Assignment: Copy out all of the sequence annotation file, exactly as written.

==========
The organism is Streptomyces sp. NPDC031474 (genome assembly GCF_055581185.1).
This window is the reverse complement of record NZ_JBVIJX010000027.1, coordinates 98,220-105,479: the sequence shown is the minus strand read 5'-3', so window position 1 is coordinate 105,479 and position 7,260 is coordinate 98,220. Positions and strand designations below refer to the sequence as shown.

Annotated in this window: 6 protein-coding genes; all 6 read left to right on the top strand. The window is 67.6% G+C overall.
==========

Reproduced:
The organism is Streptomyces sp. NPDC031474 (genome assembly GCF_055581185.1).
This window is the reverse complement of record NZ_JBVIJX010000027.1, coordinates 98,220-105,479: the sequence shown is the minus strand read 5'-3', so window position 1 is coordinate 105,479 and position 7,260 is coordinate 98,220. Positions and strand designations below refer to the sequence as shown.

Annotated in this window: 6 protein-coding genes; all 6 read left to right on the top strand. The window is 67.6% G+C overall.